Mary Baldwin College, Staunton VA 24401
by Prof. Gordon L. Bowen, Ph.D.
I. The Monroe Doctrine of 1823 is a unilateral statement of a foreign policy objective of the U.S. It stated, in part:
"With the existing colonies or dependencies of any European power we have not interfered and shall not interfere. But with the Governments who have declared their independence and maintained it, and whose independence we have, on great consideration and on just principles acknowledged, we could not view any interposition for the purpose of oppressing them, or controlling in any other manner their destiny, by any European power in any other light than as the manifestation of an unfriendly disposition toward the United States." cited in Francis D. Wormuth and Edwin B. Firmage, To Chain the Dog of War: The War Power of Congress in History and law (Dallas TX: Southern Methodist University Press, 1986): p. 81.
II. The (Theodore) Roosevelt Corollary to the Monroe Doctrine.
"All that this country desires is to see the neighboring countries stable, orderly and prosperous. Any country whose people conduct themselves well can count upon our hearty friendship. If a nation shows that it knows how to act with reasonable efficiency and decency in social and political matters, if it keeps order and pays its obligations, it need fear no interference from the United States. Chronic wrongdoing, or an impotence which results in a general loosening of the ties of civilized society, may in America, as elsewhere, ultimately require intervention by some civilized nation, and in the Western Hemisphere the adherence of the United States to the Monroe Doctrine may force the United States, however reluctantly, in flagrant cases of such wrongdoing or impotence, to exercise the international police power." Messages and Papers of the Presidents, v. XVI, pp. 7053-7054, as cited in Gaston Nerval, Autopsy of the Monroe Doctrine (New York: MacMillan, 1934): p. 232.
III. The original Constitution of the Republic of Panama included the following language:
"The United States guarantees and will maintain the independence of the Republic of Panama." (Article I) and "The territory of the Republic is established subject to the jurisdictional limitations stipulated or that are to be stipulated in the public treaties celebrated with the United States of North America, for the construction, maintenance or sanitation of any means of interoceanic transit." (Article III). quoted in Nerval, Autopsy of the Monroe Doctrine (New York: MacMillan, 1934): p. 225. Federico G. Gil, Latin American-United States Relations (New York, Harcourt, Brace, Jovanovich, 1971): p. 133 cites the same language, but lists it as Article 136 of the 1904 Panama Constitution.
IV. Charter of the United Nations, June 26, 1945.
Chapter 1, Article 1: "The purposes of the United Nations are: 1. To maintain international peace and security, and to that end: to take effective collective measures for the prevention and removal of threats to the peace, and for the suppression of acts of aggression...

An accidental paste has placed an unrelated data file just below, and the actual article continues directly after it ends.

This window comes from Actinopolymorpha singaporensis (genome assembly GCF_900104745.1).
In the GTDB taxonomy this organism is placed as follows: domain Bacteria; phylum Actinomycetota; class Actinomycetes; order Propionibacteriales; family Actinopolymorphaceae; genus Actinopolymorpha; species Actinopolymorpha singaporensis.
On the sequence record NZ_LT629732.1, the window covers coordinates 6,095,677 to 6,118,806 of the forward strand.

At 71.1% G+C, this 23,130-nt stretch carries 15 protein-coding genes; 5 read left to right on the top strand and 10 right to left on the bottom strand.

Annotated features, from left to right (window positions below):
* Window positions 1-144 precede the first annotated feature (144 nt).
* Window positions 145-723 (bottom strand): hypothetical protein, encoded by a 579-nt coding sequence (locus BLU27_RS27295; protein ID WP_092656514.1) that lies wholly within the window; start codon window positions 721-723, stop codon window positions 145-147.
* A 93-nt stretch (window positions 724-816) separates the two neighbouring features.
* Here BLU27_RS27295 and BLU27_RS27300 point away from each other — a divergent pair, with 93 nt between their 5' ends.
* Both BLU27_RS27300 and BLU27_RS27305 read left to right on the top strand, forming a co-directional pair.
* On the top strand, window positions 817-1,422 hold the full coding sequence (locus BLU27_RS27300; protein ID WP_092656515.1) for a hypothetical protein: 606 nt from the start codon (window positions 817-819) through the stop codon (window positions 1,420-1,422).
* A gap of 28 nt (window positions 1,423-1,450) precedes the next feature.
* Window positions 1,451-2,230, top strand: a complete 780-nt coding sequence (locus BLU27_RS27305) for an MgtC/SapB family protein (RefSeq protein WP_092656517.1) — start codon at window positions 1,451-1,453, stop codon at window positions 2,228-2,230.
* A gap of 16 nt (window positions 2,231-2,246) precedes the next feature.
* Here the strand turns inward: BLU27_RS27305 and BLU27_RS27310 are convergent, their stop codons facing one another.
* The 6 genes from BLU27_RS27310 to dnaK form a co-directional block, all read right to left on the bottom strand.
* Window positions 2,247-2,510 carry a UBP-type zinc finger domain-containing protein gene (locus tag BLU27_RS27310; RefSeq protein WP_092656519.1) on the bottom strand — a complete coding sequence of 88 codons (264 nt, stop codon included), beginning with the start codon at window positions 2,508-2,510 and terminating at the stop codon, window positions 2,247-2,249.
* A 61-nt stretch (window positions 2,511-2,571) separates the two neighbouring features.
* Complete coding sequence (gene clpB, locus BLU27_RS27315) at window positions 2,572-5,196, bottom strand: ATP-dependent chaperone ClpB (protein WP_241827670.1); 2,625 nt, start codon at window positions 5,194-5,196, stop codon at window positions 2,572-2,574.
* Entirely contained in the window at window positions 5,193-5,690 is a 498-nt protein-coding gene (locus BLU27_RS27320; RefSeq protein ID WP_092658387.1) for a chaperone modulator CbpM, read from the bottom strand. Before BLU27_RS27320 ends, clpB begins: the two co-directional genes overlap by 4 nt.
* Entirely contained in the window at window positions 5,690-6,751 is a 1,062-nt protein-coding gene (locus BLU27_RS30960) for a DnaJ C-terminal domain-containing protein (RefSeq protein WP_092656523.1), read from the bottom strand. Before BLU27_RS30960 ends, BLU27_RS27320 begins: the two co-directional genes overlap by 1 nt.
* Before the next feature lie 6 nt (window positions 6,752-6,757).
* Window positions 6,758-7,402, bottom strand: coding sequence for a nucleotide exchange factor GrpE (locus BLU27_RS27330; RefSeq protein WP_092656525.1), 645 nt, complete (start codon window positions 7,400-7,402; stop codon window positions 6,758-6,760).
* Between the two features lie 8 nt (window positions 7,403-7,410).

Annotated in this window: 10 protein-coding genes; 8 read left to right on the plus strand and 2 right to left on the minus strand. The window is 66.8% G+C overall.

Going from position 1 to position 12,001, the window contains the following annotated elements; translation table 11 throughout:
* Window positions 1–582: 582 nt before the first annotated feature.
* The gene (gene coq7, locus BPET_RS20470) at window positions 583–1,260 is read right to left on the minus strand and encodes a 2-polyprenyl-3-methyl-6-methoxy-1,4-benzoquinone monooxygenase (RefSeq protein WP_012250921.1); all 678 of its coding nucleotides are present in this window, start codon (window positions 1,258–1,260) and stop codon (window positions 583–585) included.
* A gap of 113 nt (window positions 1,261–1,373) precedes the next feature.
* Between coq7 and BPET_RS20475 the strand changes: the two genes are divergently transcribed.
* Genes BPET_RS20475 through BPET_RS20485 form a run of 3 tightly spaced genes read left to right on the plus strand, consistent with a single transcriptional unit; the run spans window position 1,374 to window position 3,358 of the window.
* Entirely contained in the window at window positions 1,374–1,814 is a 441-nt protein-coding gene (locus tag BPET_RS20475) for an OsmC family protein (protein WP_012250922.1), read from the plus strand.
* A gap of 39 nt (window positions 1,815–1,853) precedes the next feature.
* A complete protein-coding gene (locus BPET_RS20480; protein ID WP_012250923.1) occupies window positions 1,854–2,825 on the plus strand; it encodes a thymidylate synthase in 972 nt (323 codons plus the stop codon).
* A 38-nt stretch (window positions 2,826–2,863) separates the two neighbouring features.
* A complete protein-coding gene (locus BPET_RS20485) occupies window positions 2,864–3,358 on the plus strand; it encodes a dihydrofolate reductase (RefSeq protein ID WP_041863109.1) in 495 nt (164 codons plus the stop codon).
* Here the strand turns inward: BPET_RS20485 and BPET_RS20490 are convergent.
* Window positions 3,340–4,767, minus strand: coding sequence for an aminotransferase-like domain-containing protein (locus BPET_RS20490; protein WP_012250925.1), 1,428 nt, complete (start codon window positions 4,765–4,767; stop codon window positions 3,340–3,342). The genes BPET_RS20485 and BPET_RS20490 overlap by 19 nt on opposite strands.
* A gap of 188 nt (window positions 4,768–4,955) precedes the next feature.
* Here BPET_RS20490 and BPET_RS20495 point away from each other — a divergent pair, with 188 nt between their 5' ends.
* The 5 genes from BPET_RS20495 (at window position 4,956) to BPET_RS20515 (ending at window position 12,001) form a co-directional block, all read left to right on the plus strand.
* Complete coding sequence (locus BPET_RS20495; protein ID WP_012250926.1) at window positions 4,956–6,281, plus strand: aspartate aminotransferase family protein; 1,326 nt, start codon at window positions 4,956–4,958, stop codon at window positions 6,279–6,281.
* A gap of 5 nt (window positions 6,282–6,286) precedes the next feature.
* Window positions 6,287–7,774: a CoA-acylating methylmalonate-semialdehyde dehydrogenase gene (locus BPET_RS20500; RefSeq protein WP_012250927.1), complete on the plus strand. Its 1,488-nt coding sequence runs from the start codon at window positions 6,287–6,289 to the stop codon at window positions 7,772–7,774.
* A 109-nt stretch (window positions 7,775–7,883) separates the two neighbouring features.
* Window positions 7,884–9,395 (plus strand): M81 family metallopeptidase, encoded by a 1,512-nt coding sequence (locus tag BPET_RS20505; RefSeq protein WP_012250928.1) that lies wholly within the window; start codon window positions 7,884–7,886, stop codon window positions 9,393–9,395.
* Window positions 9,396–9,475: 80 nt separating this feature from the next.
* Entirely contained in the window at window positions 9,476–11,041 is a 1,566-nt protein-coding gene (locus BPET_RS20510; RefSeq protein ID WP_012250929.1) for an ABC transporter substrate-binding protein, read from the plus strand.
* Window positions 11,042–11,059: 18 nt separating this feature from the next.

Chapter 7, Article 51: "Nothing in the present Charter shall impair the inherent right of individual or collective self defense if an armed attack occurs against a member of the United Nations, until the Security Council has taken the measures necessary to maintain international peace and security..."
V. Inter-American Treaty of Reciprocal Assistance (aka, "Rio Treaty") of September 2, 1947.
During World War II, the U.S. and its Latin American neighbors met at Chapultepec Castle, Mexico City. The governments meeting there in 1945 passed the "Act of Chapultepec," which stated in part: "every attack of a State against the integrity or the inviolability of the territory, or against the sovereignty or political independence of an American state, shall... be considered an act of aggression against the other states." According to resolutions passed there, the sole purpose of the 1947 Inter-American Conference for the Maintenance of Continental Peace and Security, or "Rio Conference" as it commonly is known, was "to give permanent form to the principles embodied in the Act of Chapultepec." Consistent with Article 51 of the Charter of the United Nations (which permits states attacked to respond individually or collectively in self-defense), the Rio Treaty permits collective response to attack on any or all member states. Upon consultation with member governments, and upon a two-thirds vote of ratification by the member governments in the Organization of American States (1948), the Rio Treaty permits member states to undertake collective military measures in self-defense of any and all members. No form of military cooperation or joint command of hemispheric military forces is contained in this treaty, however. Quotes from J. Lloyd Mecham, A Survey of United States - Latin American Relations (Boston: Houghton Mifflin, 1965): pp. 161, 165-167.
VI. Action taken at the Tenth Inter-American Conference (1954; at Caracas, Venezuela) included passage (17 to 1) of a "Declaration of Solidarity for the Preservation of the Political Integrity of the American States against the Intervention of International Communism." In part, it stated:
"...domination or control of the political institutions of an American state by the international Communist movement constitutes a threat to the sovereignty and independence of the American states, endangers the peace, and calls for the adoption of appropriate action in accordance with existing treaties." (cited in J. Lloyd Mecham, A Survey of United States-Latin American Relations (Boston: Houghlin-Mifflin, 1965): p. 217.